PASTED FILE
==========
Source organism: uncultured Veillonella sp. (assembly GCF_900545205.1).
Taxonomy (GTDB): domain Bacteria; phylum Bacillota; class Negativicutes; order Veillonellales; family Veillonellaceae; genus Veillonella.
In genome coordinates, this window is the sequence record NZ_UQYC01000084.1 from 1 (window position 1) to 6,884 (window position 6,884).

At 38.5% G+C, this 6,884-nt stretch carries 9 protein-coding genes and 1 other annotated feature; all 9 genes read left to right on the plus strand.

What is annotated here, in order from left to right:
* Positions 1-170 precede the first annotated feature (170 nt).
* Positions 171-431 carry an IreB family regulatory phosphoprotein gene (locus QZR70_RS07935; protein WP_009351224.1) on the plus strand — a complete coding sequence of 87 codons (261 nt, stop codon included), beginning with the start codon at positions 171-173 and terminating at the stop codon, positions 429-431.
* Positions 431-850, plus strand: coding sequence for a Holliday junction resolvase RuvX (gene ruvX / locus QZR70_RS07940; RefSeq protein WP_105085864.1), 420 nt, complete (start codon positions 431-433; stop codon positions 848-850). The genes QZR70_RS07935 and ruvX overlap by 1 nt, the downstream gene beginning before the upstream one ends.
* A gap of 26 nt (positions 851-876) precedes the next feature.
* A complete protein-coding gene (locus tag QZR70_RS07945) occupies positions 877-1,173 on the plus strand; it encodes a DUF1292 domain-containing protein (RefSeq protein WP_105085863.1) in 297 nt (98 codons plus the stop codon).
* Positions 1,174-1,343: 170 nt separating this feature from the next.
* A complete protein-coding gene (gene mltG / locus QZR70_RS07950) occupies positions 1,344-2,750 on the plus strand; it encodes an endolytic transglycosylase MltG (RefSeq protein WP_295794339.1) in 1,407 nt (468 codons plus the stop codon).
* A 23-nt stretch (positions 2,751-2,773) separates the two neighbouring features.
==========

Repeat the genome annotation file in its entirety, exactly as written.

Source organism: uncultured Veillonella sp. (assembly GCF_900545205.1).
Taxonomy (GTDB): domain Bacteria; phylum Bacillota; class Negativicutes; order Veillonellales; family Veillonellaceae; genus Veillonella.
In genome coordinates, this window is the sequence record NZ_UQYC01000084.1 from 1 (window position 1) to 6,884 (window position 6,884).

At 38.5% G+C, this 6,884-nt stretch carries 9 protein-coding genes and 1 other annotated feature; all 9 genes read left to right on the plus strand.

What is annotated here, in order from left to right:
* Positions 1-170 precede the first annotated feature (170 nt).
* Positions 171-431 carry an IreB family regulatory phosphoprotein gene (locus QZR70_RS07935; protein WP_009351224.1) on the plus strand — a complete coding sequence of 87 codons (261 nt, stop codon included), beginning with the start codon at positions 171-173 and terminating at the stop codon, positions 429-431.
* Positions 431-850, plus strand: coding sequence for a Holliday junction resolvase RuvX (gene ruvX / locus QZR70_RS07940; RefSeq protein WP_105085864.1), 420 nt, complete (start codon positions 431-433; stop codon positions 848-850). The genes QZR70_RS07935 and ruvX overlap by 1 nt, the downstream gene beginning before the upstream one ends.
* A gap of 26 nt (positions 851-876) precedes the next feature.
* A complete protein-coding gene (locus tag QZR70_RS07945) occupies positions 877-1,173 on the plus strand; it encodes a DUF1292 domain-containing protein (RefSeq protein WP_105085863.1) in 297 nt (98 codons plus the stop codon).
* Positions 1,174-1,343: 170 nt separating this feature from the next.
* A complete protein-coding gene (gene mltG / locus QZR70_RS07950) occupies positions 1,344-2,750 on the plus strand; it encodes an endolytic transglycosylase MltG (RefSeq protein WP_295794339.1) in 1,407 nt (468 codons plus the stop codon).
* A 23-nt stretch (positions 2,751-2,773) separates the two neighbouring features.